LSU Tigers (6-2, 3-1 SEC) at Alabama Crimson Tide (8-0, 5-0 SEC)
When: 8 p.m. ET/7 p.m. CT, Saturday, November 4, 2017
Where: Bryant-Denny Stadium, Tuscaloosa, AL
TV coverage: CBS
All-time series: Alabama leads, 51-25-5
Last meeting: Alabama won, 10-0, on November 5, 2016
Odds (via oddsshark.com): Alabama -21; over/under 47
This doesn’t have the same luster it’s had in past years
It’s not just because LSU enters the game as a 21-point underdog. LSU has righted the ship in recent weeks, responding to a homecoming loss to Troy with three straight wins.
Still, in Alabama’s recent run of dominance over college football, the LSU game has almost always been the one game (aside from the Iron Bowl, obviously) that everyone pointed to that could be the spot where the Tide’s stranglehold over the West ended. But now, Alabama has won six in a row against LSU dating back to the 2012 BCS National Championship, and almost everybody assumes Alabama will make it seven in a row. People looking for a spot where the Crimson Tide might slip up aren’t pointing to this game; they’re pointing to next week’s trip to Starkville, Mississippi.
For the first time since 2004, LSU is ranked outside the top 15 entering the Alabama game, and it’s the first time since 2007 that either team has been ranked so low entering this game. Yes, CBS picked this game up as one of its few prime-time SEC broadcasts of the season — but that almost seems like it’s because of a lack of appealing options than anything else.
Still, LSU might be the best team Alabama has faced
Alabama is 8-0 and hasn’t really been challenged this season, and a look at their schedule might tell you why.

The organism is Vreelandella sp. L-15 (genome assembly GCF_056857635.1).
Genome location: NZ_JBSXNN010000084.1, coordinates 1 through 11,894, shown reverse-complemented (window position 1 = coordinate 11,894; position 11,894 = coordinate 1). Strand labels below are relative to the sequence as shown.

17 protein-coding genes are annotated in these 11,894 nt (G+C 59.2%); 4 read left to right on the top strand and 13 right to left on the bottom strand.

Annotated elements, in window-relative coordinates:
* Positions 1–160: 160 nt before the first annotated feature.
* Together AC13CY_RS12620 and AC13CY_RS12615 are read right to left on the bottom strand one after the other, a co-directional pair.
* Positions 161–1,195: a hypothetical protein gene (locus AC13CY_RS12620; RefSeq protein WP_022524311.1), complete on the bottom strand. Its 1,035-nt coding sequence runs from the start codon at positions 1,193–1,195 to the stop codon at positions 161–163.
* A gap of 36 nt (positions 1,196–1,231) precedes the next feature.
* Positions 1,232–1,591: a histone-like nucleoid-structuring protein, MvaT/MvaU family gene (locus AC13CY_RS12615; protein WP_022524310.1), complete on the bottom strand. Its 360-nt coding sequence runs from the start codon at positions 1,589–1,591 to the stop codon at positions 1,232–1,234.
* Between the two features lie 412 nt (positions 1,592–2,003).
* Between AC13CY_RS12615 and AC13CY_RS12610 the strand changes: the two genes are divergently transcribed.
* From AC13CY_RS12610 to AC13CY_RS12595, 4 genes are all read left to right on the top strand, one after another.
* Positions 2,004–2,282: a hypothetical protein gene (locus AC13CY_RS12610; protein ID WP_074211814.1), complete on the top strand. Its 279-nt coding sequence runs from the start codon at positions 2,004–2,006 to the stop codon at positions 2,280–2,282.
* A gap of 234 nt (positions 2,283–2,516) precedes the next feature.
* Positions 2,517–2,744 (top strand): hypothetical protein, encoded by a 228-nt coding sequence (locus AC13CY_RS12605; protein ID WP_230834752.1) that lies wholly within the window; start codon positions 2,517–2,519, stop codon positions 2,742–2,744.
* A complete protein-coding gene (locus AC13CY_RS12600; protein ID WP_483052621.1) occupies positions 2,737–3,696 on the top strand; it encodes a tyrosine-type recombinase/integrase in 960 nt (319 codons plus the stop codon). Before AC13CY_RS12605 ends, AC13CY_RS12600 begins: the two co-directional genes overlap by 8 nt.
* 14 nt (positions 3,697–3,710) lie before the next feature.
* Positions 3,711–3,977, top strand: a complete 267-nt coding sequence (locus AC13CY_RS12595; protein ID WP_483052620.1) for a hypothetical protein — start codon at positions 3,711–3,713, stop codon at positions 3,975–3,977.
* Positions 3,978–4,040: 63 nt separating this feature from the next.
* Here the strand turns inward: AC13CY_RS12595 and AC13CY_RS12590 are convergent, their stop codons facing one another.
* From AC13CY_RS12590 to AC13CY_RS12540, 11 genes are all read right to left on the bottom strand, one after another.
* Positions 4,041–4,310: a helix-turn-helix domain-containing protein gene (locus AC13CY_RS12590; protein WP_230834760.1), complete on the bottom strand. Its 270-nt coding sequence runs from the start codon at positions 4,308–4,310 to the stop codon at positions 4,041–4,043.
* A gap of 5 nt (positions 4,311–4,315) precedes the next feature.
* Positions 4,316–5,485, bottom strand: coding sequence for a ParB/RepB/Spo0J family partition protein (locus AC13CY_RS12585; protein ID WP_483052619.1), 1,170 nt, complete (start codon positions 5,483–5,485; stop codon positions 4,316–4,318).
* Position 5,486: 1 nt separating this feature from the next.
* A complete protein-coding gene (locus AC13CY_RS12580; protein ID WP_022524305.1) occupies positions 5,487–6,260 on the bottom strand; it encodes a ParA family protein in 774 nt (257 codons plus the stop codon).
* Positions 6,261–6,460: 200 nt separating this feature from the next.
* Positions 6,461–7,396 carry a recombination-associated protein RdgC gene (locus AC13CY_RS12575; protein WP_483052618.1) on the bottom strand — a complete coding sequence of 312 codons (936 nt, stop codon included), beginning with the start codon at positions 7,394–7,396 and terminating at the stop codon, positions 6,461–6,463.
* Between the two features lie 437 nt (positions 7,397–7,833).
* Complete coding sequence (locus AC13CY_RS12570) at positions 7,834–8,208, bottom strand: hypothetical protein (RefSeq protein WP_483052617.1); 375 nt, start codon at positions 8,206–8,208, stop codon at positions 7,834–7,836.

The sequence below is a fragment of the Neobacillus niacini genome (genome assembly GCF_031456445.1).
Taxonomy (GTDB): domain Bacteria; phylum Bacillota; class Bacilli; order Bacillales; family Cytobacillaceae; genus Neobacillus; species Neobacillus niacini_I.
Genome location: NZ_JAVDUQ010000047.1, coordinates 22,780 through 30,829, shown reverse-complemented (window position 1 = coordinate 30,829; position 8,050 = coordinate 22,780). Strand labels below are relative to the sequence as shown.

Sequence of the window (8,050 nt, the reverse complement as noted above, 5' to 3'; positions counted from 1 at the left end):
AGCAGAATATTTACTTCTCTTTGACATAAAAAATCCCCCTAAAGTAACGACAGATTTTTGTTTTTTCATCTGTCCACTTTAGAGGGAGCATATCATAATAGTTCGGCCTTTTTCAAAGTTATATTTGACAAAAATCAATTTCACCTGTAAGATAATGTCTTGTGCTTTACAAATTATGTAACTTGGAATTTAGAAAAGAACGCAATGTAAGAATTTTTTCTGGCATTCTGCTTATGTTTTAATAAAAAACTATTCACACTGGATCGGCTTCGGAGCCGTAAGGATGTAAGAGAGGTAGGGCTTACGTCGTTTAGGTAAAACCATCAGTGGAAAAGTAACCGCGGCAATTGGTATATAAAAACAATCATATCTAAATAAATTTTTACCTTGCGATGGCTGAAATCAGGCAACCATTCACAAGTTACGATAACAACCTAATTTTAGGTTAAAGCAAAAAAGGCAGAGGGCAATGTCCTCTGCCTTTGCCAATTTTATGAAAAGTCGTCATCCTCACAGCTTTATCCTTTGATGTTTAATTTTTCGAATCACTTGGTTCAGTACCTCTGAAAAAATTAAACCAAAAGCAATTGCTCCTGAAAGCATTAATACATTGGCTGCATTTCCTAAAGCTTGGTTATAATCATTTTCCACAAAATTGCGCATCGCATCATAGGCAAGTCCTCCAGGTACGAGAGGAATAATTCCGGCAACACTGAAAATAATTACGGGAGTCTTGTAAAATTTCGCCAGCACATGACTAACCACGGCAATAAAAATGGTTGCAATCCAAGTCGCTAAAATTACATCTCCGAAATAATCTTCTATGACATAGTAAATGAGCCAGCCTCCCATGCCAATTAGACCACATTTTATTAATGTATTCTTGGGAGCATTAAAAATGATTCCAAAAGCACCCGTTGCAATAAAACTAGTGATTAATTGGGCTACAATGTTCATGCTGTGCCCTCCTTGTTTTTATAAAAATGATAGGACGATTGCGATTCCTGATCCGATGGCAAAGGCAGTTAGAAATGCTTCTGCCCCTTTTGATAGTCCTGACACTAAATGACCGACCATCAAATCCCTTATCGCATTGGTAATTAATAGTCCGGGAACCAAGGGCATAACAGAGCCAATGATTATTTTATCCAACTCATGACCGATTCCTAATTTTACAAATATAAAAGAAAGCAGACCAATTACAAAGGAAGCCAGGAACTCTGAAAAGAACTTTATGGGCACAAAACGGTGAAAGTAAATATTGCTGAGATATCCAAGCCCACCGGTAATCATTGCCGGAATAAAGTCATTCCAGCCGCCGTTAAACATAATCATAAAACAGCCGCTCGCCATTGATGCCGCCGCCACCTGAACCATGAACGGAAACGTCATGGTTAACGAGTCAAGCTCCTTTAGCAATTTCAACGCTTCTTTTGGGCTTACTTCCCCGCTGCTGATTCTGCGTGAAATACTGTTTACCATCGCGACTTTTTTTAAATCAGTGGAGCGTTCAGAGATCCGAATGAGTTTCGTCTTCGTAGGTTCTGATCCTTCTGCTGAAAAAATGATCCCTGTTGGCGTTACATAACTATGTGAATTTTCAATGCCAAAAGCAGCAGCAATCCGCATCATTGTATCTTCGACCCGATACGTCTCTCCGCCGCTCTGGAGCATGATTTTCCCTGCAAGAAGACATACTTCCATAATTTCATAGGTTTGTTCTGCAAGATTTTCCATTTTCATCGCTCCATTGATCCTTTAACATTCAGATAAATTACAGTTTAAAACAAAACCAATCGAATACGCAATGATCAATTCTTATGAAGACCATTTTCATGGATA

Ignore the names on the schedule. Alabama has played just two teams ranked in the S&P+ Top 40, and they’ve played zero teams that are currently ranked in the CFP top 25. The best team they’ve played this season is arguably Fresno State. Or maybe Colorado State. Those two and Texas A&M are the only teams they’ve played that currently sport a winning record. (Sorry, Florida State.)
Yes, Alabama has been dominant against that schedule, winning those eight games by an average of 33.2 ppg. And, of course, Alabama has earned a lot of benefit of the doubt over the years. Still, if Alabama has any weaknesses, have they even played anybody who’s good enough to expose them?
So, yes, since Florida State has turned out to be a complete dud, LSU is the first time we’ll get to see what Alabama can do against good competition.
Can LSU open up the passing game?
A big reason that LSU hasn’t been able to get over the hump in the past few years is that, basically, they’ve been trying to out-Alabama Alabama.
The one thing that’s consistently been problematic for the Tide in recent years — aside from the occasional Iron Bowl shenanigans -- has been teams with elite quarterbacks that can open up the vertical passing game or who can make plays with their feet. Alabama has lost seven games in the last five years, and those teams were quarterbacked by Johnny Manziel, Nick Marshall, Trevor Knight, Cardale Jones, Chad Kelly (twice), and Deshaun Watson.
Aside from maybe Trevor Knight, Danny Etling doesn’t belong in the same sentence as any of those guys. While against most teams, handing the ball off to Derrius Guice and getting out of the way is a viable strategy, LSU has tried to beat Alabama that way in the past and it’s resulted in six consecutive losses. Etling is a reliable game manager, but he’s not the kind of quarterback who can win games for you. But he might have to beat that guy if LSU wants to win.